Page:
With shift in contractor demand, rent-to-rent should be part of every equipment dealer’s mix

Marcia Doyle Headshot

Wheel Loader Dirt StockIn the early 2000s, an Associated Equipment Dealers (AED) meeting featured a contractor panel where the moderator delved into the then relatively-new, much-discussed topic of rentals. When one of the contractors on the panel declared, “I don’t rent,” my jaw dropped at the response by some dealers in the audience: they clapped.

Another AED meeting, another decade (almost two), and the tune has definitely changed. In January, I sat in a jam-packed educational session presented by Larry Kaye, a consultant for Script International who has a long and varied career in the rental industry. His presentation: “The Future of Distribution: Rent-to-rent is required.”

Distribution is no longer a straight shot from manufacturer to dealer to contractor. All of that is changing today, Kaye says, with internet sales, global competition and changing customer demands.

“Contractors are more demanding because they can be,” Kaye adds. There’s a full menu of machine acquisition options out there. Contractors can buy, rent, maintain and sell equipment using a variety of sources, including national and independent rental companies, used equipment dealers, online services, or the peer-to-peer rentals that are cropping up such as EquipmentShare, Yard Club and Dozr. Another company, Getable, seeks to expedite the process of renting equipment through an Uber-like app with a Tripadvisor-like choice of vendors.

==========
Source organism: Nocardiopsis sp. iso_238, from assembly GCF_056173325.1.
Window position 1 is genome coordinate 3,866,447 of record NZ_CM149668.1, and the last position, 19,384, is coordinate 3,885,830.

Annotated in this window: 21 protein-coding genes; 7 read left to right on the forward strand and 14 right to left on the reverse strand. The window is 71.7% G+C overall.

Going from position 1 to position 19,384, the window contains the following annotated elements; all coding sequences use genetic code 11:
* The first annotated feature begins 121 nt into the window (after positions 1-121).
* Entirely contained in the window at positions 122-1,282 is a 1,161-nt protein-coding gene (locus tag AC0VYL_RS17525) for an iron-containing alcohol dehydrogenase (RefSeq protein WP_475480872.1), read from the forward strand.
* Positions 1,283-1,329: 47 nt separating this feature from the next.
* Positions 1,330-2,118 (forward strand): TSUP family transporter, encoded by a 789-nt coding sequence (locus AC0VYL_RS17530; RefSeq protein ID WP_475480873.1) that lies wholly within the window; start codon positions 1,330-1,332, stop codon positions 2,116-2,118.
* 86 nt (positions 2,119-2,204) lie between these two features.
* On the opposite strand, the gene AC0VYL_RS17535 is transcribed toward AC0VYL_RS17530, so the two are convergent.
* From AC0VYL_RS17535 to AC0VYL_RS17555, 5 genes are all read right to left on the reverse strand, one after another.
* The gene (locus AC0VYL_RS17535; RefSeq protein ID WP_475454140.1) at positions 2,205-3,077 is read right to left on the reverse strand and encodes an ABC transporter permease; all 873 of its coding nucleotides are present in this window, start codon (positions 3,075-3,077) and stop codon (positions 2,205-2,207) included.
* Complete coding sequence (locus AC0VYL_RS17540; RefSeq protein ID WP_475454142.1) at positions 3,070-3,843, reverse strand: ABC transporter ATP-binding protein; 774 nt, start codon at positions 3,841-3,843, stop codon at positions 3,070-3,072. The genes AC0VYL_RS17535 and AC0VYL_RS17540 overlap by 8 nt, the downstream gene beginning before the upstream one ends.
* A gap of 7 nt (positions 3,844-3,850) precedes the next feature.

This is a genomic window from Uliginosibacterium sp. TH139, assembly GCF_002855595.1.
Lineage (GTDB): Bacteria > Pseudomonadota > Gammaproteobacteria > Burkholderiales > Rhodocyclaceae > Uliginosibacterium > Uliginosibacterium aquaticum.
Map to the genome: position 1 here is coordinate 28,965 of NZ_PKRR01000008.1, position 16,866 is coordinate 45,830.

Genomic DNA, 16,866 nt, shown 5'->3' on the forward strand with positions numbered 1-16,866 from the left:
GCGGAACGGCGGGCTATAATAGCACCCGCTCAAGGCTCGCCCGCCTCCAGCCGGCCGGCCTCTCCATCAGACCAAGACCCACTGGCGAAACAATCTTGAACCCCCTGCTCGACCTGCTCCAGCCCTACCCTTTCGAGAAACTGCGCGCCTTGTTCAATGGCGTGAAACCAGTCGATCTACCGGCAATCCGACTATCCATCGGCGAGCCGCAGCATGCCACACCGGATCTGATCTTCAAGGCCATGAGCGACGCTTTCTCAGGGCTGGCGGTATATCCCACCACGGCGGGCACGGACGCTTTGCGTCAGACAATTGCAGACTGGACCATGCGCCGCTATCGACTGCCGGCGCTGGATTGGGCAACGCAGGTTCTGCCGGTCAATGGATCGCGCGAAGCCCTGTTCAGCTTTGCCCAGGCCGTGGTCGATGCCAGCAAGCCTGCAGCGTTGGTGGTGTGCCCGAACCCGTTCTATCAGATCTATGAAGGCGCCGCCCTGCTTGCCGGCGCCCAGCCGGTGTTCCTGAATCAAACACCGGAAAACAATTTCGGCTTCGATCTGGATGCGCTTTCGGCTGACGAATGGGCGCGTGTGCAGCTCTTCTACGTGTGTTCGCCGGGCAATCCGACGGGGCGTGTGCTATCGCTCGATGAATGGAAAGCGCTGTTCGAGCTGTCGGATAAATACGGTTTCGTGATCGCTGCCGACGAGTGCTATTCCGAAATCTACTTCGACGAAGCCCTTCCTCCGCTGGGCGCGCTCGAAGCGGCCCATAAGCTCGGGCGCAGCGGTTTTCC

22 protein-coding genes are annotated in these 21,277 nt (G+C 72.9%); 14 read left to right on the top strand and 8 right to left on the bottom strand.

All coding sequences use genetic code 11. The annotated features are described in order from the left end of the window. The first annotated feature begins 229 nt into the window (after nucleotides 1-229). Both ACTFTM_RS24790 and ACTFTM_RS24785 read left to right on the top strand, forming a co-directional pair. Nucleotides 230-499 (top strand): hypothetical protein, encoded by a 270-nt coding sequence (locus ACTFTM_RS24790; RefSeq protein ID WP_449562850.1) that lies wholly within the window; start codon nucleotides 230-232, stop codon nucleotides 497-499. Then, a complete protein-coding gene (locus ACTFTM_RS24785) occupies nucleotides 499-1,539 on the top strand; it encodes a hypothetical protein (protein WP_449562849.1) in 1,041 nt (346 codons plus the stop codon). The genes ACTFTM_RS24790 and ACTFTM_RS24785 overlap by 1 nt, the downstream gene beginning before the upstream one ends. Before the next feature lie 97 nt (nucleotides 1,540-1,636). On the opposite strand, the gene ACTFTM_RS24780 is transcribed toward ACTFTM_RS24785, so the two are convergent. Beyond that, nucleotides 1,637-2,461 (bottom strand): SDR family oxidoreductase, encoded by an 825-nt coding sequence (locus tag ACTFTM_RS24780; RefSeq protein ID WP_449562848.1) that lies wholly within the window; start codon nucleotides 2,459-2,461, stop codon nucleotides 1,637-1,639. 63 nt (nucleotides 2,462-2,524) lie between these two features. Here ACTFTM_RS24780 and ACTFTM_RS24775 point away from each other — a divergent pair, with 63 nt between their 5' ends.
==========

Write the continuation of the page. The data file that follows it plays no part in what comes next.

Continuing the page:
While dealers are adept at rental purchase options—and contractors have responded in kind—Kaye is talking about short-term rentals, items you rent by the day, week or month. Kaye says that according to the latest AED Cost of Doing Business survey, while short-term rentals have grown 99 percent from 2011 to 2015 among dealers, they still only represent 4 percent of an average dealer’s revenue mix. With the American Rental Association saying 2017 equipment rental revenues are expected to reach $48.9 billion in North America—and grow 4.3 percent per year to $56 billion by 2020—the growth potential can’t be overlooked.

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“Rent-to-rent needs to be part of your mix,” Kaye told the dealers. “It will connect you to new customers, and soften an entry into a new market. Contractors don’t have the same appetite for owning equipment that they had before the Great Recession. Customer demand is not going backwards, and Tier 4 complications and the need to conserve capital are pushing more rentals.”

So what does this have to do with you?

It’s been my experience that even contractors who tell me flat out “I don’t rent,” will reveal exceptions when you probe that statement. Contractors favor rental for several reasons, including access to new equipment and technology, safety and operator training, product support and 24/7 rental system accessibility.

You have your choice of rental suppliers, and choice is a good thing. But if you have an OEM dealer you enjoy doing business with, tell them how they can better meet your short-term rental needs. They should have their ears on.